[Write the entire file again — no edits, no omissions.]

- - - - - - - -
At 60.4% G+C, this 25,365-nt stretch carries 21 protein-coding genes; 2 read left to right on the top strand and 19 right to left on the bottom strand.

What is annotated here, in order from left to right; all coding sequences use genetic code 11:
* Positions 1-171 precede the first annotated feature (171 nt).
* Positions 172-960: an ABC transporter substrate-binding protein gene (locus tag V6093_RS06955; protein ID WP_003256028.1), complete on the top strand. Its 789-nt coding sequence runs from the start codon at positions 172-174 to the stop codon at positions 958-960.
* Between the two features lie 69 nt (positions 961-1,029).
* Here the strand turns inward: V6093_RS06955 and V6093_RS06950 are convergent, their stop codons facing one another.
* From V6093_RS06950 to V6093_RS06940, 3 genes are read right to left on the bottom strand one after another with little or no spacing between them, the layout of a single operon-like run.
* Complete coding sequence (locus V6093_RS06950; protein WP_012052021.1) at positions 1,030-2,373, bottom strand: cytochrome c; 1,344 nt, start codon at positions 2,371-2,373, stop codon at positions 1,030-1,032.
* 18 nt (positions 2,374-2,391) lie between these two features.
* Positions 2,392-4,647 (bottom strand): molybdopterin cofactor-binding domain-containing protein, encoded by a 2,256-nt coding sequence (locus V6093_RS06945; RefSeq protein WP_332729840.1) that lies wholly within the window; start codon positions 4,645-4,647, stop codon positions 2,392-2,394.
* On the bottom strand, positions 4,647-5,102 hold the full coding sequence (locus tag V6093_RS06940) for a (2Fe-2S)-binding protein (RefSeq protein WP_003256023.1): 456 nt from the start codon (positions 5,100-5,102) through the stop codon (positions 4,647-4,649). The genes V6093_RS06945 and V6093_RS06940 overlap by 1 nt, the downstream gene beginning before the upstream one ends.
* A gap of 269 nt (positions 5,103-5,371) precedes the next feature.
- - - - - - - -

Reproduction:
At 60.4% G+C, this 25,365-nt stretch carries 21 protein-coding genes; 2 read left to right on the top strand and 19 right to left on the bottom strand.

What is annotated here, in order from left to right; all coding sequences use genetic code 11:
* Positions 1-171 precede the first annotated feature (171 nt).
* Positions 172-960: an ABC transporter substrate-binding protein gene (locus tag V6093_RS06955; protein ID WP_003256028.1), complete on the top strand. Its 789-nt coding sequence runs from the start codon at positions 172-174 to the stop codon at positions 958-960.
* Between the two features lie 69 nt (positions 961-1,029).
* Here the strand turns inward: V6093_RS06955 and V6093_RS06950 are convergent, their stop codons facing one another.
* From V6093_RS06950 to V6093_RS06940, 3 genes are read right to left on the bottom strand one after another with little or no spacing between them, the layout of a single operon-like run.
* Complete coding sequence (locus V6093_RS06950; protein WP_012052021.1) at positions 1,030-2,373, bottom strand: cytochrome c; 1,344 nt, start codon at positions 2,371-2,373, stop codon at positions 1,030-1,032.
* 18 nt (positions 2,374-2,391) lie between these two features.
* Positions 2,392-4,647 (bottom strand): molybdopterin cofactor-binding domain-containing protein, encoded by a 2,256-nt coding sequence (locus V6093_RS06945; RefSeq protein WP_332729840.1) that lies wholly within the window; start codon positions 4,645-4,647, stop codon positions 2,392-2,394.
* On the bottom strand, positions 4,647-5,102 hold the full coding sequence (locus tag V6093_RS06940) for a (2Fe-2S)-binding protein (RefSeq protein WP_003256023.1): 456 nt from the start codon (positions 5,100-5,102) through the stop codon (positions 4,647-4,649). The genes V6093_RS06945 and V6093_RS06940 overlap by 1 nt, the downstream gene beginning before the upstream one ends.
* A gap of 269 nt (positions 5,103-5,371) precedes the next feature.